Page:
Jewish World Review

MyDoom virus prepares for bigger attack on Sunday | (KRT) The spread of the MyDoom worms slowed markedly Thursday, as computer users learned how to protect their machines from infection.

No hard numbers were available, but Internet security firms said e-mail traffic was normal, in contrast with the surge of messages sent by the MyDoom worms beginning on Monday.

The worms - a kind of aggressive computer virus - are expected to remain quiescent at least until Sunday. That is when MyDoom and its cousin, MyDoom.B, are set to swamp Microsoft Corp. and SCO Group Web sites in an effort to crash them.

"Typically you will see a slowdown for a number of reasons," said Brian Czarny, marketing director of MessageLabs. "As people get more educated, they stop opening the attachments."

Both MyDooms spread via e-mail bearing an attached file. The official-looking e-mail - some bearing words like "system administrator" or "server report" - contains an icon indicating an attachment. Anyone clicking on the icon will activate the worm.

The MyDoom worms garnered much media attention this week, and that is warning people about suspicious e-mail, security experts said.

Infectious e-mail is melding with spam to create yet another annoyance for people dependant on the Internet.

"The virus issue is converging rapidly with the spam issue," said Chris Belthoff, senior security analysis with Sophos Inc., a provider of computer security systems.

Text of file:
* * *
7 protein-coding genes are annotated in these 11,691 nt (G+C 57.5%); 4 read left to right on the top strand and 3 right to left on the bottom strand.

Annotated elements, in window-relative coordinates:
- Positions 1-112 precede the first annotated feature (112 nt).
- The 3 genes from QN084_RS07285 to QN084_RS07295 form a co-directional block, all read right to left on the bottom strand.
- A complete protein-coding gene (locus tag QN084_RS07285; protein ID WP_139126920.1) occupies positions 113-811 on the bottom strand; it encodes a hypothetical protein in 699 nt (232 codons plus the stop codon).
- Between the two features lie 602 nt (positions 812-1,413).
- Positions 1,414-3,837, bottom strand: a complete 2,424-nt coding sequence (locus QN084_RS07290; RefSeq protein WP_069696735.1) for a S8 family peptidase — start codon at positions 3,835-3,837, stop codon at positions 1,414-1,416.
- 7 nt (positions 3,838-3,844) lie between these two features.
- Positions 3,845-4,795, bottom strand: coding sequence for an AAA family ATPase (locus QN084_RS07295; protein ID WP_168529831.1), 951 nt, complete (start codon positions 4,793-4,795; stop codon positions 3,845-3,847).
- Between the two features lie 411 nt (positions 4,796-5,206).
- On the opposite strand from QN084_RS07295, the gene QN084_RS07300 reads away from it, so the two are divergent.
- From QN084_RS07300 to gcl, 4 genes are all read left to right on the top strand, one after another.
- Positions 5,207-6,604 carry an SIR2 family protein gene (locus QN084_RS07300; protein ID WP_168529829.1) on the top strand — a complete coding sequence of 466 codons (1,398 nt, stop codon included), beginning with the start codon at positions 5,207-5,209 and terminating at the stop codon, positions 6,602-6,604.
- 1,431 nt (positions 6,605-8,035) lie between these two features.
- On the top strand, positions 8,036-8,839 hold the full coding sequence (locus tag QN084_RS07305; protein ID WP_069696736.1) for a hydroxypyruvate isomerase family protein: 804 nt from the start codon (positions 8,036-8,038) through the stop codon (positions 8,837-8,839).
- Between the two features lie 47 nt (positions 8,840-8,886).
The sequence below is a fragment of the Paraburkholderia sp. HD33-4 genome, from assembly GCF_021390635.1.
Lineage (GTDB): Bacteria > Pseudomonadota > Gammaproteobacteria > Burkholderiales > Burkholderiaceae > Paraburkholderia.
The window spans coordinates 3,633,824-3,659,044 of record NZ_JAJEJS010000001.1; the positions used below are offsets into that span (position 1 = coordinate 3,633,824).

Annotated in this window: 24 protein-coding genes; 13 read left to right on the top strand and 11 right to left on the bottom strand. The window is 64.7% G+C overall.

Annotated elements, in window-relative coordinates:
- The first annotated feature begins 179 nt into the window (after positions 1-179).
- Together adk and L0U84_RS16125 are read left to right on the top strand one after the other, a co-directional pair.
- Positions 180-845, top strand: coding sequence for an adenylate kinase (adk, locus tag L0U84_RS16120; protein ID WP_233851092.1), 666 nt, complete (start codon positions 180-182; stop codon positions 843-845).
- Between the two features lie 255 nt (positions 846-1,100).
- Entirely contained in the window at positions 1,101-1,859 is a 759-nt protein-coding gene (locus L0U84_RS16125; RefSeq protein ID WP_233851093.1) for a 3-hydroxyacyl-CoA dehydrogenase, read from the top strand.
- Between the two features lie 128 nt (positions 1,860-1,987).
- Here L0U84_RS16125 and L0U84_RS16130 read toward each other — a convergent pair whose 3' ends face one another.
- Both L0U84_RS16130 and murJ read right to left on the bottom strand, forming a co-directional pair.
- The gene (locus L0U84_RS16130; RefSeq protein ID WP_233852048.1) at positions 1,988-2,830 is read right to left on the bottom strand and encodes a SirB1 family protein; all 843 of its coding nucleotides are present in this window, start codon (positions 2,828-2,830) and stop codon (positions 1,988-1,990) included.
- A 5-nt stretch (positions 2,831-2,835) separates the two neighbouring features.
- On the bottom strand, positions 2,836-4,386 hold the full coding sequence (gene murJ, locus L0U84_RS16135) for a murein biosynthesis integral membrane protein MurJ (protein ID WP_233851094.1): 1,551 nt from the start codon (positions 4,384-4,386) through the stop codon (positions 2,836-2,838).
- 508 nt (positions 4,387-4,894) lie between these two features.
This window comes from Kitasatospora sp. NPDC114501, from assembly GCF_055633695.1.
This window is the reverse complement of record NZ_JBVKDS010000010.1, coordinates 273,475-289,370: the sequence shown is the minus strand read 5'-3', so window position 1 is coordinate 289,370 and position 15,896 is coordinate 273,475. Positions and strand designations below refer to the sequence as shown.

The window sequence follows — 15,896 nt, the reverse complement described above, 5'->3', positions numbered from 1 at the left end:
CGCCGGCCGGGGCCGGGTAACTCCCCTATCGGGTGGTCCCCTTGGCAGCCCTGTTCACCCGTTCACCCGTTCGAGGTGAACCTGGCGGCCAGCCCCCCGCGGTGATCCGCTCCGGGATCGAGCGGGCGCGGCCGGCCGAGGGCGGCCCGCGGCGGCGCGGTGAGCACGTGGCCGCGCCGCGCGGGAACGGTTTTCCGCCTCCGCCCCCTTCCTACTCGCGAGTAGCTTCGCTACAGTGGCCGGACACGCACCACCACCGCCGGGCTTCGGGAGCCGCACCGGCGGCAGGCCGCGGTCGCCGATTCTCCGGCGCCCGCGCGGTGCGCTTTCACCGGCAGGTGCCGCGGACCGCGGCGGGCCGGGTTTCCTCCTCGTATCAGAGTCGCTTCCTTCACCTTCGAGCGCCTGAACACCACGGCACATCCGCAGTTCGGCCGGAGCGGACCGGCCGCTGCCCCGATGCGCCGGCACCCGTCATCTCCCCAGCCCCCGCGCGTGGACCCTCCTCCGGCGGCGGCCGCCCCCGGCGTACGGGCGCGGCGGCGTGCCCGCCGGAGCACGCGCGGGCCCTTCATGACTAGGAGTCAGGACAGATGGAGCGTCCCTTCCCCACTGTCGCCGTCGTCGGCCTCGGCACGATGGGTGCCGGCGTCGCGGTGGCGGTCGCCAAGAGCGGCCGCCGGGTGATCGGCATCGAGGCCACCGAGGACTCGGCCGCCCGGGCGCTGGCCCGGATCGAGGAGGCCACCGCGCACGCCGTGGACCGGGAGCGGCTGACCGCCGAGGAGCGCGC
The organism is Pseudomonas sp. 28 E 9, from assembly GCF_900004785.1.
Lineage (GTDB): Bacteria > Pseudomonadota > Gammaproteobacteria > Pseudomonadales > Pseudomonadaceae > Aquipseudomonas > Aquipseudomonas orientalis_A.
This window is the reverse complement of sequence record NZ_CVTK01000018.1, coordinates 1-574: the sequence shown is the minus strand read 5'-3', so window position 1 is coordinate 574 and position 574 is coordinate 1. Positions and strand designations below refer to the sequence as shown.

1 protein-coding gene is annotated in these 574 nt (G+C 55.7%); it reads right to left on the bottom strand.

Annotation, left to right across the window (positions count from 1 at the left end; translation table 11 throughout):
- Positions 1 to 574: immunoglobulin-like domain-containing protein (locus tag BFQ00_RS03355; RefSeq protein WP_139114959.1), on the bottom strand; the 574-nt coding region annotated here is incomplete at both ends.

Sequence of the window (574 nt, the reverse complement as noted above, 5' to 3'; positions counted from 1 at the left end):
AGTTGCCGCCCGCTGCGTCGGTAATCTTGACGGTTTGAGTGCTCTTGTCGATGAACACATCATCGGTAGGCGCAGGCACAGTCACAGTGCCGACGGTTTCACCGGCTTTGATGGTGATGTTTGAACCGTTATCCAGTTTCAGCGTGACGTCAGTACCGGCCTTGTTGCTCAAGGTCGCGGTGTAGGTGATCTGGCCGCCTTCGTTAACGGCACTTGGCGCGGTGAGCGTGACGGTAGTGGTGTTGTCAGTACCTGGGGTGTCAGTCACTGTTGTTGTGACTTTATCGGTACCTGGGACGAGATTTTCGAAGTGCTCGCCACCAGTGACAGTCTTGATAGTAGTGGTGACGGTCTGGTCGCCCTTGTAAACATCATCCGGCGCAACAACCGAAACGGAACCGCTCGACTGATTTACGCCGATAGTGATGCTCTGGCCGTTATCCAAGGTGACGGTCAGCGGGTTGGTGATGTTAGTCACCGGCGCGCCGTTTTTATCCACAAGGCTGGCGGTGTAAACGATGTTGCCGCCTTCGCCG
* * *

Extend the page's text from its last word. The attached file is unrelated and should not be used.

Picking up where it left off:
Spam is the unwanted advertising e-mail that deluges inboxes with offers of extended auto warranties, shady pharmacies that require no prescription and a great deal of other scurrilous material.

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"We are seeing viruses infecting machines to set them up as spam zombies," Belthoff said.

A zombie computer is one controlled by a hacker to send out huge amounts of spam. Both versions of MyDoom contain can break into personal computers and seize control. The owner of the computer might never know that his machine is producing a torrent of spam e-mails.

MyDoom and MyDoom.B are believed to have been created by the same person. But other hackers are thought to be taking advantage of the worms' ability to create a backdoor in computer systems, leaving them vulnerable to takeover.

"We are starting to see an increase in scanning for infected machines," said Alfred Huger, senior director of engineering at Symantec Security Response, a large computer security firm.

Huger said he believes hackers are searching the Internet for computers already opened up by MyDoom and using the backdoor it created for their own purposes.

"When ever a worm or virus come out with a backdoor that's easily identifiable, other hackers try to leverage that," Huger said. "It is alarmingly frequent."

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© 2004, Chicago Tribune Distributed by Knight Ridder/Tribune Information Services